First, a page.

Fires Devour Forests, Homes in SE Europe Heatwave

FiresDevour Forests, Homes in SE Europe Heatwave

27 July 2007

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Southeast Europe — Hundreds of firefighters and soldiers on Thursday foughtover 200 blazes across Greece that have killed two people and burnt down dozensof homes as southeast Europe scorches in a week-old heatwave.

In Bulgaria, authorities asked NATO, the European Union and Russia to sendwater-carrying aircraft to fight hundreds of wildfires, officials said.

The death toll from southeast Europe’s heatwave has been mounting and up to500 people were estimated on Tuesday to have died in Hungary the previous weekpartly due to the heat.

Along Croatia’s Adriatic coast, the threat to tourist camps and villagesreceded as firefighters who have battled blazes for days brought a dozenremaining fires mostly under control.

While temperatures dropped somewhat across the region, strong winds fannedGreece’s fires, the deadliest of which spread across the northern coastline ofthe Peloponnese for a fourth day.

The fire near the coastal towns of Egio and Akrata killed one man late onWednesday and a woman died early on Thursday after being trapped in her home.

The fire brigade said local residents were searching for another woman,missing since Wednesday, but there were no further details on her condition.

The fire in Greece that started on Monday has ripped through villagestorching dozens of houses while more villages are under threat, the fire brigadesaid, adding several planes and helicopters were battling the blaze.

The area is a popular holiday destination for Greeks, who own holiday homesalong the coast.

“This is a fire with a front as long as 30-35 kilometres. It is huge,”Egio Deputy Mayor Panagiotis Gousas told reporters. “There are several firefronts and more houses are in danger.”

Regional civil protection chief Yannis Poupis told Greek TV helicopters couldnot operate over parts of the blaze due to thick black smoke obstructingvisibility.

Authorities have closed off the main highway connecting Athens with the portcity of Patras on the Peloponnese.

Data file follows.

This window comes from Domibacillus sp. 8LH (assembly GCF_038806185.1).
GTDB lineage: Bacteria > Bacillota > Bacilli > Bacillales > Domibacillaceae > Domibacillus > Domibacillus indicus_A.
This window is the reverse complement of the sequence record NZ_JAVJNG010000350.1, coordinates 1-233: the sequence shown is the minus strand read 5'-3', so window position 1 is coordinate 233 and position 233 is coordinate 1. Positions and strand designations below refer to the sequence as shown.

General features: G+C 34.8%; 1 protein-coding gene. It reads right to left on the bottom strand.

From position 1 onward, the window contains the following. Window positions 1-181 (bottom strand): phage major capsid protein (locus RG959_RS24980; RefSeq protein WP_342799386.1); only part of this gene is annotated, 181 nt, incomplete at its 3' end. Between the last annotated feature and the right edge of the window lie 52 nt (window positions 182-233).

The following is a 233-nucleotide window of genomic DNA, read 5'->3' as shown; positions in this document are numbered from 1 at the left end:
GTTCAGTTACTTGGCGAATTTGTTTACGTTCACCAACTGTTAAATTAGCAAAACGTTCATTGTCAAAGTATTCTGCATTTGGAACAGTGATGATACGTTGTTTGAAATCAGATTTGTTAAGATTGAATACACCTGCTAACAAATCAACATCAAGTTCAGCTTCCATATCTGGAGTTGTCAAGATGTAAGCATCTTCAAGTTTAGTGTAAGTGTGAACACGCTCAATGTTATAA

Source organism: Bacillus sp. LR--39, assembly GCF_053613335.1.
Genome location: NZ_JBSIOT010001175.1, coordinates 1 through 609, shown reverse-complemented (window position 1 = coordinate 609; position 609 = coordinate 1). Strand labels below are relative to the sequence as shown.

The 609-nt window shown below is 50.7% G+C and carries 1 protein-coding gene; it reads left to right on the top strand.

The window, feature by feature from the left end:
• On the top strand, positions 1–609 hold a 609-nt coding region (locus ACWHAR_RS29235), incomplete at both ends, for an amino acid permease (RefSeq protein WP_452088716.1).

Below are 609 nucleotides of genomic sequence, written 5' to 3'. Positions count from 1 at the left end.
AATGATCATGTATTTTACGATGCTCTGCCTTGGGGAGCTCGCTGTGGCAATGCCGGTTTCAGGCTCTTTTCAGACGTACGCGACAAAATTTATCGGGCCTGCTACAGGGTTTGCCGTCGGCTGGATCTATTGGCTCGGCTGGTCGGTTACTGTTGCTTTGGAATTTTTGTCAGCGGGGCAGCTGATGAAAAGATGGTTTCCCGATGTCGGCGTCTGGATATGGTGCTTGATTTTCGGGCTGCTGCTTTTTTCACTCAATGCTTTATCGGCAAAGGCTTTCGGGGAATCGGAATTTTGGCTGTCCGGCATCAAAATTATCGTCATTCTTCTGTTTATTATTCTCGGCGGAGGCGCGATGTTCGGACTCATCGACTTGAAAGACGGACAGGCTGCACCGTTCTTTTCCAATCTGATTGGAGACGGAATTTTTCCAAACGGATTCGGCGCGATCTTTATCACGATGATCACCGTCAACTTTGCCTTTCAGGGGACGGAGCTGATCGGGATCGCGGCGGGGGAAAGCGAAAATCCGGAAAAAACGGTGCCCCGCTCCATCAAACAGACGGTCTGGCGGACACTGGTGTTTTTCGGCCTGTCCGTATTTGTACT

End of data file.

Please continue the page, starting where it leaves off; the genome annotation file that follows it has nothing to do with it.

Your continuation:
The fire brigade said there were fires all over Greece, from the northerncity of Thessaloniki to the southern Peloponnese.

Its resources have been stretched to the limit and army conscripts have beencalled in to help. One firefighting plane crashed on Monday while battling ablaze, killing its two-member crew, and authorities said it was probably due tofatigue.

Temperatures over 40 degrees baked the country for six consecutive daysbefore Thursday’s drop in temperatures to about 38 degrees.

Greece experienced another long heatwave in late June that killed at least 10people and sent 250 others to hospital with heatstroke.

In Bulgaria, fires have ravaged more than 12,000 hectares (30,000 acres) offorest since last week. Thousands of firefighters and soldiers have beenbattling blazes that have claimed at least two lives, officials said.

The European Union newcomer has asked its Western allies to send helicoptersto help it fight fires in mountains.

“We are calling for help, because the situation is extremely difficult… and with the wind picking up, it is indeed very serious,” disastersministry spokeswoman Elena Yaneva said.

Sofia also wants to borrow again a Russian water-carrying aircraft whichhelped put out fires in southern Bulgaria earlier this week, but flew toneighbouring Serbia on Wednesday.

Fires continued to rage in virtually every municipality in the Black Seacountry despite a 10 degree drop in temperatures from 40-plus Celsius earlierthis week.

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